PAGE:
Collection and authentication of plant material

Seeds of C. bonducella Flem were collected from local market in Dibrugarh and identified by Dr. L. R. Saikia, Professor, Department of Life Science, Dibrugarh University (Voucher specimen No DUL. Sc. 463/2013). A voucher specimen was deposited in the herbarium of the institute.

Preparation of plant extract

The seed kernels of C. bonducella Flem were manually separated from the outer shell, air-dried, and powdered. About 1100 g of powder was obtained which was then packed into Soxhlet apparatus, and extraction was done by continuous hot percolation using ethanol (95% v/v) as solvent. The extract was concentrated using rotary evaporator. It was further concentrated and dried in desiccators. The final yield of ethanolic extract was found to be 10.24% (w/w).

Phytochemical analysis

EECB was subjected to qualitative phytochemical analysis for alkaloids, flavonoids, tannins, saponins, sterols, terpenoids, and others as per standard methods.[13]

Drugs and chemicals

Imipramine was bought from Abbott Healthcare Pvt. Ltd., (Solan). Diazepam was procured from Ranbaxy Laboratories Limited (Solan). Ethanol was procured from Merck (Mumbai, Maharashtra, India). Hydrogen peroxide and tricarboxylic acid were procured from Sigma Aldrich Private Limited, Bangalore. Thiobarbituric acid (TBA) reagent was bought from Himedia Laboratories Private limited.

Experimental animals

Healthy male Swiss albino mice (25–40 g) were taken from the Central Animal House, Assam Medical College (registration no. 634/02/a/CPCSEA dated 19/05/02). The animals were housed in standard cages under standard conditions of 12-h light and dark cycle and normal room temperature. Animals were fed with normal diet and water ad libitum. Before starting the study, permission from the institutional animal ethics committee was taken. The study was conducted according to CPCSEA guidelines.

Acute oral toxicity test

Acute oral toxicity test was done following OECD guidelines 425 (up and down method). EECB was found safe up to 2000 mg/kg dose.[14] Two arbitrary doses, i.e., 200 mg/kg and 400 mg/kg were selected for the study.

Experimental design

Animals were randomly assigned to five groups with five animals in each (n = 5).

  1. Group A: Naïve animals (neither subjected to stress nor given any drug or extract)
  2. Group B: Subjected to force swimming (to induce CFS) for 7 days (stress control)
  3. Group C: Subjected to forced swimming + EECB (200 mg/kg) for 7 days
  4. Group D: Subjected to forced swimming + EECB 400 mg/kg for 7 days
  5. Group E: Subjected to forced swimming + standard drug (imipramine 20 mg/kg) for 7 days.


Imipramine (20 mg/kg) was taken as reference standard.[15] EECB and imipramine were administered orally 1 h before forced swimming.

Induction of chronic fatigue syndrome: Forced swimming

Forced swimming for 7 days is a well-validated animal model of CFS.[1] The animals were forced to swim individually in a glass jar measuring 25 cm × 12 cm × 25 cm, filled with water at room temperature (22°C ± 3°C). The depth of water was kept constant at 15 cm throughout the experiment. Generally, after an initial period of vigorous activity, the animals assume a typical immobile posture. During the 6-min forced swimming period, total duration of immobility was measured. The animals were judged immobile when they ceased struggling movement of their limbs to keep their head above water. The increase in immobility period induced by continued forced swimming is considered as a situation analogous to CFS.[3] The duration of forced swimming to induce CFS is taken as 6 min daily for 7 days. Immobility period was measured on day 1, 3, 5, and 7.[3],[8]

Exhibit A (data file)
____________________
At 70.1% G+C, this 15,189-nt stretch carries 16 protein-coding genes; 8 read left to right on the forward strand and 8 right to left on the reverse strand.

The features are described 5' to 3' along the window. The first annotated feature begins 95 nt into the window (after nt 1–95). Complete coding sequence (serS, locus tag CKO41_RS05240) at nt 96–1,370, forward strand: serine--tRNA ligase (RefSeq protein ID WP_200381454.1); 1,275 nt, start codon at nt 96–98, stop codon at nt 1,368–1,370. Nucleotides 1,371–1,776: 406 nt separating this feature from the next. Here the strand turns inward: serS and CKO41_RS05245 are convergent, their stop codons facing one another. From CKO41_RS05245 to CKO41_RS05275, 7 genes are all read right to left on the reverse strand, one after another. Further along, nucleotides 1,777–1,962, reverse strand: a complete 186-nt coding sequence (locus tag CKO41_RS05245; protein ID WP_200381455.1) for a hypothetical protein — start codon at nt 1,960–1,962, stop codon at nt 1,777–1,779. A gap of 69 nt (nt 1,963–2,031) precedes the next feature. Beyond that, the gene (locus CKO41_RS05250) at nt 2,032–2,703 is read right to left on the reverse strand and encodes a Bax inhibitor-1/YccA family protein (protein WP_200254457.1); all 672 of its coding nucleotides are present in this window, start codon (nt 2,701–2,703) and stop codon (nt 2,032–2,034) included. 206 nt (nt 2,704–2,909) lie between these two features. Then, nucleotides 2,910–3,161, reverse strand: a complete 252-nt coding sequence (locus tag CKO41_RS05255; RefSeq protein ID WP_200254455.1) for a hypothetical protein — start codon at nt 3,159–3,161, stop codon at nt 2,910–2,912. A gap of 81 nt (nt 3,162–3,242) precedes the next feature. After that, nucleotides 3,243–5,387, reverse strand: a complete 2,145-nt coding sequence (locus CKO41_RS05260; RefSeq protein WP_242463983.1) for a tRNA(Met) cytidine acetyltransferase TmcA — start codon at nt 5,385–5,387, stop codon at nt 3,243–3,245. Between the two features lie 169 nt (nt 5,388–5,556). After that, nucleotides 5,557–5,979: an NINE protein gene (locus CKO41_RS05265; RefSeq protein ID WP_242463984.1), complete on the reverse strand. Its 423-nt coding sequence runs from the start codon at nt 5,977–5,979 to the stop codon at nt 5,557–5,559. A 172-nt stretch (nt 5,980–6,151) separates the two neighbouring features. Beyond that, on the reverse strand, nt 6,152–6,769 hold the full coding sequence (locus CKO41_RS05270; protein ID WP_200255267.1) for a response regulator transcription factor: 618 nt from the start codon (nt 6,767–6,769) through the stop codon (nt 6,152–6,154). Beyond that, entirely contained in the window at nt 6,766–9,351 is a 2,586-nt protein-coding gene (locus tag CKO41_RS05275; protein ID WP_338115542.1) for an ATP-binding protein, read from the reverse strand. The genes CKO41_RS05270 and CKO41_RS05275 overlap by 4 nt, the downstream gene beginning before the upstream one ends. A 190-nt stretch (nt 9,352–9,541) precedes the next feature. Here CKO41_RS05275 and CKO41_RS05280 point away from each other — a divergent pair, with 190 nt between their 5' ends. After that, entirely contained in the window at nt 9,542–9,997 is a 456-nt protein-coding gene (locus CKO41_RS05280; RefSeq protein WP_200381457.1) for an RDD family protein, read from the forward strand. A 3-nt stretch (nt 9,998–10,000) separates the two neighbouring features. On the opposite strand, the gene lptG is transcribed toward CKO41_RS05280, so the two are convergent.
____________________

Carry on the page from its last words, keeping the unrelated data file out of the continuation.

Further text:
Elevated plus maze test

This paradigm is suitable for assessing unconditioned anxiety state in rodents.[16] The elevated plus maze (EPM) apparatus consisted of two covered arms (16 cm × 5 cm × 12 cm) and two open arms (16 cm × 5 cm). The arms extended from a central platform (5 cm × 5 cm). The maze was kept at a height of 25 cm from the floor.[17] Each mouse was placed individually at the center of the EPM with their heads facing toward open arm.[15] During the 5-min test, parameters observed were: (a) latency to enter into open arm, (b) time spent in open arm,[17] and (c) number of entries into open arm (one entry was counted when there was all four paw entry into that arm).[15] Readings were taken after 24 h of last forced swimming.[3]

Mirror chamber test

The mirror chamber apparatus consists of a mirrored cube (30 cm × 30 cm × 30 cm) open on one side constructed of 5 pieces of mirror with one side mirrored and opposite side painted dark brown. The container box (40 cm × 40 cm × 40 cm) has opaque black walls and white floor. Placement of the mirrored cube into the container box forms a five-centimeter corridor which completely surrounds the mirrored chamber. A sixth mirror is placed on the wall of container box in such a way that it faces the single open side of the mirrored chamber.[18]

Each mouse was placed individually in a fixed corner outside the mirror chamber. During the 5-min test session, parameters noted were (a) latency to enter into mirror chamber, (b) number of entry into mirror chamber, (c) total time spent in the mirror chamber, and (d) average time per entry (time/entry) in mirror chamber.[18]

Assessment of locomotor activity: Open field test

The open field apparatus was made of plywood and measured 72 cm × 72 cm with 36 cm high walls. The floor was divided into sixteen 18 cm × 18 cm squares by drawing blue lines with a marker. A central square of 18 cm × 18 cm was drawn in the middle of the apparatus. Each mouse was placed into one of the four corners of the open field, facing the center. The mouse was then allowed to explore the apparatus for 5 min. The behaviors scored were (1) line crossing: numbers of line crossed with all four limbs and (2) rearing: number of times the mouse stood on its hind legs in the open field.[19]

Assessment of oxidative stress

24 h after the last forced swimming, experimental animals were sacrificed by decapitation and whole brain was removed. 10% (w/v) brain homogenate was prepared in 0.1 M phosphate buffer at pH 7.4. The post nuclear fraction was obtained by centrifugation of the homogenate at 1000 g for 15 min at 4°C, and it was used for catalase (CAT) assay. For malondialdehyde (MDA) assay, brain homogenate was centrifuged at 12000 g for 60 min at 4°C.[1]